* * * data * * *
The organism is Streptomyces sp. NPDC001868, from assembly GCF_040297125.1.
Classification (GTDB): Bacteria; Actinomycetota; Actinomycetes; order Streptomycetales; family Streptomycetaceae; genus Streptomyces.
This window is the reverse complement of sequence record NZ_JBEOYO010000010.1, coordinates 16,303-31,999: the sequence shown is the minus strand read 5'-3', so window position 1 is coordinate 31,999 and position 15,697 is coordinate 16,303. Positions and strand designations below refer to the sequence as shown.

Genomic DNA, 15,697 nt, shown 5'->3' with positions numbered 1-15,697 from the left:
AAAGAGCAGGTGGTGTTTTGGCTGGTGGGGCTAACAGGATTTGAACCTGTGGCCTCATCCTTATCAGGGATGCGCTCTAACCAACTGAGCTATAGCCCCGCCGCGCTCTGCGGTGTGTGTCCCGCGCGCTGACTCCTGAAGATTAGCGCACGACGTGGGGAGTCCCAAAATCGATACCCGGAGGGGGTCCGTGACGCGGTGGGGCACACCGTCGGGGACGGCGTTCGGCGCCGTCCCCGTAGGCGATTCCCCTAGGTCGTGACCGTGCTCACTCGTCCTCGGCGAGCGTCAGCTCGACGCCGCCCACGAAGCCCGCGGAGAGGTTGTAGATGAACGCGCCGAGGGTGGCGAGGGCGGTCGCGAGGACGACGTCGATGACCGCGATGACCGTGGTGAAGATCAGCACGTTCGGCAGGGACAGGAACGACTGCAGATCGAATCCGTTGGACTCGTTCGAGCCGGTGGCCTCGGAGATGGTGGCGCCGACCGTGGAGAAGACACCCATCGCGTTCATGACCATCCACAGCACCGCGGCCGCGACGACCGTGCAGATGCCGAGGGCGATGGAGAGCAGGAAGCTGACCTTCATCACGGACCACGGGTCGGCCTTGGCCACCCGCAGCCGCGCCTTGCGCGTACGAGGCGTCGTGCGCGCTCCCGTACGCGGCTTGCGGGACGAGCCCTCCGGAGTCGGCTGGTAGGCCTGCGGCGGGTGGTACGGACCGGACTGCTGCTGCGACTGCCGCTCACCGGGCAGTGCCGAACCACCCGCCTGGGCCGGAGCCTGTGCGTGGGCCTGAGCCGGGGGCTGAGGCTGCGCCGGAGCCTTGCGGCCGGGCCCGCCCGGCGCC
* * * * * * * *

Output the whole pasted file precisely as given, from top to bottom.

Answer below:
The organism is Streptomyces sp. NPDC001868, from assembly GCF_040297125.1.
Classification (GTDB): Bacteria; Actinomycetota; Actinomycetes; order Streptomycetales; family Streptomycetaceae; genus Streptomyces.
This window is the reverse complement of sequence record NZ_JBEOYO010000010.1, coordinates 16,303-31,999: the sequence shown is the minus strand read 5'-3', so window position 1 is coordinate 31,999 and position 15,697 is coordinate 16,303. Positions and strand designations below refer to the sequence as shown.

Genomic DNA, 15,697 nt, shown 5'->3' with positions numbered 1-15,697 from the left:
AAAGAGCAGGTGGTGTTTTGGCTGGTGGGGCTAACAGGATTTGAACCTGTGGCCTCATCCTTATCAGGGATGCGCTCTAACCAACTGAGCTATAGCCCCGCCGCGCTCTGCGGTGTGTGTCCCGCGCGCTGACTCCTGAAGATTAGCGCACGACGTGGGGAGTCCCAAAATCGATACCCGGAGGGGGTCCGTGACGCGGTGGGGCACACCGTCGGGGACGGCGTTCGGCGCCGTCCCCGTAGGCGATTCCCCTAGGTCGTGACCGTGCTCACTCGTCCTCGGCGAGCGTCAGCTCGACGCCGCCCACGAAGCCCGCGGAGAGGTTGTAGATGAACGCGCCGAGGGTGGCGAGGGCGGTCGCGAGGACGACGTCGATGACCGCGATGACCGTGGTGAAGATCAGCACGTTCGGCAGGGACAGGAACGACTGCAGATCGAATCCGTTGGACTCGTTCGAGCCGGTGGCCTCGGAGATGGTGGCGCCGACCGTGGAGAAGACACCCATCGCGTTCATGACCATCCACAGCACCGCGGCCGCGACGACCGTGCAGATGCCGAGGGCGATGGAGAGCAGGAAGCTGACCTTCATCACGGACCACGGGTCGGCCTTGGCCACCCGCAGCCGCGCCTTGCGCGTACGAGGCGTCGTGCGCGCTCCCGTACGCGGCTTGCGGGACGAGCCCTCCGGAGTCGGCTGGTAGGCCTGCGGCGGGTGGTACGGACCGGACTGCTGCTGCGACTGCCGCTCACCGGGCAGTGCCGAACCACCCGCCTGGGCCGGAGCCTGTGCGTGGGCCTGAGCCGGGGGCTGAGGCTGCGCCGGAGCCTTGCGGCCGGGCCCGCCCGGCGCC